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UCaaS and migration to the cloud

May 06, 2019

UCaaS and migration to the cloud
5 tips for customers ready to make the leap
A recent Gartner UCaaS Magic Quadrant report predicts that by 2021 90% of IT leaders will no longer purchase any new premises-based unified communications (UC) infrastructure, opting instead to migrate those functions to the cloud.
More and more companies are finding UCaaS an affordable and flexible way to accommodate their communication needs without having to upgrade any onsite equipment and deal with maintenance headaches. Frost & Sullivan estimates that 43 million users worldwide now enjoy the benefits of cloud-based UCaaS—and the user base will grow at a CAGR of 23% through 2023.
UCaaS offers several advantages: 
  • Flexible and scalable provisioning—Companies can start small, deploy and move resources where they’re needed and then pull back when a project is completed—or add features when a project is ramping up. This makes it an especially attractive option for SMBs.
  • Pay as you go and only for what you use—Businesses enjoy the benefit of predictable, flat-fee pricing for only those features they use and receive one consolidated bill that simplifies accounting.
  • Heightened security—Cloud-based service providers have stringent security measures in place to continually monitor network activity.
  • Smarter staff deployment—Overstretched IT personnel are freed up to focus on more critical strategic initiatives.
5 factors to consider when making the move

Customers looking to transition to UCaaS will need to make these critical decisions:
  • Single-tenancy, multitenancy or hybrid UCaaS platform? In single-tenancy, the customer receives a customized software platform to integrate with their on-premises applications. In multitenancy, the customer shares the software platform with other customers. While multitenancy is more cost effective and generally offers more support and redundancy, single-tenancy is the more secure and reliable option, since the customer’s data is kept separate from other customers’ data. Those companies looking to maintain a level of on-premises security and risk control may want to consider a hybrid approach—keeping some of their UCC on premises and other applications in the cloud.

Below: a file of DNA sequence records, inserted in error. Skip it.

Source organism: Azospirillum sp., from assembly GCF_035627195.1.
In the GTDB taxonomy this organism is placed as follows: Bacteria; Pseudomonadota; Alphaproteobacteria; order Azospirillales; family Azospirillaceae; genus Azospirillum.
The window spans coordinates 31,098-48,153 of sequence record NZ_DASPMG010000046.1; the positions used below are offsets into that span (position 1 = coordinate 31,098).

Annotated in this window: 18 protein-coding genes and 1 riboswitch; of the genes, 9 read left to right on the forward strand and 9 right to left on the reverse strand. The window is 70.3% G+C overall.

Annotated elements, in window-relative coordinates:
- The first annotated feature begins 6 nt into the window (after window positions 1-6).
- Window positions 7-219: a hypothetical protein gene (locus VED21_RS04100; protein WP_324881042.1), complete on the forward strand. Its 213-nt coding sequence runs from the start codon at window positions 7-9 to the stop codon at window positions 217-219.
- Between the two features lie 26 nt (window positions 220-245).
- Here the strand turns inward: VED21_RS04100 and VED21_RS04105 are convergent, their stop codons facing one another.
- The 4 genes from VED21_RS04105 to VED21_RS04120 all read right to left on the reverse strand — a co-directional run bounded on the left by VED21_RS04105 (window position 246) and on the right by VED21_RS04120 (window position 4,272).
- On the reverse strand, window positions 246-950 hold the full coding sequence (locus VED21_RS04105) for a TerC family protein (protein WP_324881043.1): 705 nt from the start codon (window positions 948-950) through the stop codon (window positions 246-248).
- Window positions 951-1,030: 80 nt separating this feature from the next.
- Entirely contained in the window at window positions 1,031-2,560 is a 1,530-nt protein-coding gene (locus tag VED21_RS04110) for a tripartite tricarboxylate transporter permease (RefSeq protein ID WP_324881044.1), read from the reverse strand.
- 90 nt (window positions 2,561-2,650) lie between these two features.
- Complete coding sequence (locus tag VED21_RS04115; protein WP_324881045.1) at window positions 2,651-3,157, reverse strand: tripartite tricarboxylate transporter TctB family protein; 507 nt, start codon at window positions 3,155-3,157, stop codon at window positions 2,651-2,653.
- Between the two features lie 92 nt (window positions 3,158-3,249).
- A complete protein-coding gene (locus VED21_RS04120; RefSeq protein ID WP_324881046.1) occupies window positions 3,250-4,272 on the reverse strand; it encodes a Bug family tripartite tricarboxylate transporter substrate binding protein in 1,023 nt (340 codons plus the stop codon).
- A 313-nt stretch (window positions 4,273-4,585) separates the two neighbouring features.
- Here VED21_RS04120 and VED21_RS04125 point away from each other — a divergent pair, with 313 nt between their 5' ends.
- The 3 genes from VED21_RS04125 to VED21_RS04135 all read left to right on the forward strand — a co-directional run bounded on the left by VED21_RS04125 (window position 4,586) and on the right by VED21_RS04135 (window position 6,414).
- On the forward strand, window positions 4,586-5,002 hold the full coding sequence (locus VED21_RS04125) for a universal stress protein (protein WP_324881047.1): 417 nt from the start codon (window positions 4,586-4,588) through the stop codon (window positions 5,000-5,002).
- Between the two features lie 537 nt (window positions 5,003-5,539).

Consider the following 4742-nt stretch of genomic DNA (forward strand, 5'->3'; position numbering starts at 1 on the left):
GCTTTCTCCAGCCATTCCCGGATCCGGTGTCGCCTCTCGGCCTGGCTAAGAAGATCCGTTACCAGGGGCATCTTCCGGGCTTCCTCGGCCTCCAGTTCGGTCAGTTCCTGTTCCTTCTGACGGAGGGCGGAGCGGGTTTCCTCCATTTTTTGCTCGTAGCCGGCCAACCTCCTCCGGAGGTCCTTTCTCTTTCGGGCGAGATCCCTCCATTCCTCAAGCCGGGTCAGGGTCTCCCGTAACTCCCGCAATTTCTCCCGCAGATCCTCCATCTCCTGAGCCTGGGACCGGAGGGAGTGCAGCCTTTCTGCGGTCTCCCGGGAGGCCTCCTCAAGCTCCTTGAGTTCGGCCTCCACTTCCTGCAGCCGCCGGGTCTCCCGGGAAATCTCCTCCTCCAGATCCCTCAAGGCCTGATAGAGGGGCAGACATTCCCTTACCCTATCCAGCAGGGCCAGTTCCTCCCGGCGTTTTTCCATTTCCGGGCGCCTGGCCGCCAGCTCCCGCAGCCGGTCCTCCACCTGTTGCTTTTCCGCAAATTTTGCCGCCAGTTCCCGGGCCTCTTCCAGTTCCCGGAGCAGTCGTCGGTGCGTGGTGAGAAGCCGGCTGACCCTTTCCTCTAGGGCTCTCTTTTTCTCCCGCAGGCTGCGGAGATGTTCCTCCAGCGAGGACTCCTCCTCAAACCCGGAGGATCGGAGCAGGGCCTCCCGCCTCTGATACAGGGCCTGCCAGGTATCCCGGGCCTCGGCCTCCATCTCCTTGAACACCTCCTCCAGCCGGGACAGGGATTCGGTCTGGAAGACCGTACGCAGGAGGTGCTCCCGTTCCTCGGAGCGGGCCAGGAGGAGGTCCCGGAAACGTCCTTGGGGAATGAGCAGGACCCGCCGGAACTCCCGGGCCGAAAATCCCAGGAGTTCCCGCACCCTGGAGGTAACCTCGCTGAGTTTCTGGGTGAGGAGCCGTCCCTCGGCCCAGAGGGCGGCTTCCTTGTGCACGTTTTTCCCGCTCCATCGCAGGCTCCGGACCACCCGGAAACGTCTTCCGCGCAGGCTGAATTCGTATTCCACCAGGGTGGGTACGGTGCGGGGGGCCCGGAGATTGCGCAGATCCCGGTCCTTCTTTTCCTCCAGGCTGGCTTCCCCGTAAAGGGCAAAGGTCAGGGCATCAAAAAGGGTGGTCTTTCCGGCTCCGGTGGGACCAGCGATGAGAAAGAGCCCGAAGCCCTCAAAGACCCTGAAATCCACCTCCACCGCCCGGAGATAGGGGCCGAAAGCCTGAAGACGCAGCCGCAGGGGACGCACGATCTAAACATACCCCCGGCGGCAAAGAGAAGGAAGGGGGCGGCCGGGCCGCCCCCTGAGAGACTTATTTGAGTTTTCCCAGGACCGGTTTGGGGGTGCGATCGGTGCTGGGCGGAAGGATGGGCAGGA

• Which provider? Before deciding to go with any UCaaS provider, it’s critical to do some upfront research into the company’s track record.
  • Which apps?  While it’s less risky to migrate voice to the cloud than it is data, your customer may decide it’s more efficient in the long run to transition all UCC apps to the cloud.
  • How will the platform integrate with apps already in use? The company’s technology may need to be updated with new end-point devices to make it compatible with the new system.
  • What will be involved in migrating existing UCC apps to the cloud?
Many UCaaS providers prefer that the customer gather and provide a complete spreadsheet with all endpoint information—in which case any station programming error becomes the responsibility of the customer, not the service provider. The pre-implementation process also involves verifying that the LAN and WAN are properly configured to support voice traffic and ensure quality of service (QoS). In addition, cabling needs to be installed wherever a voice endpoint is to be located. SMB customers may not have the correct IT personnel to handle these details and may look to you for assistance.
The upfront decisions are complex, to be sure. Still, a complete or partial transition to UCaaS will pay off in the long run and is definitely worth the effort. To learn more, contact our UCC expert, Curt Vurpillat.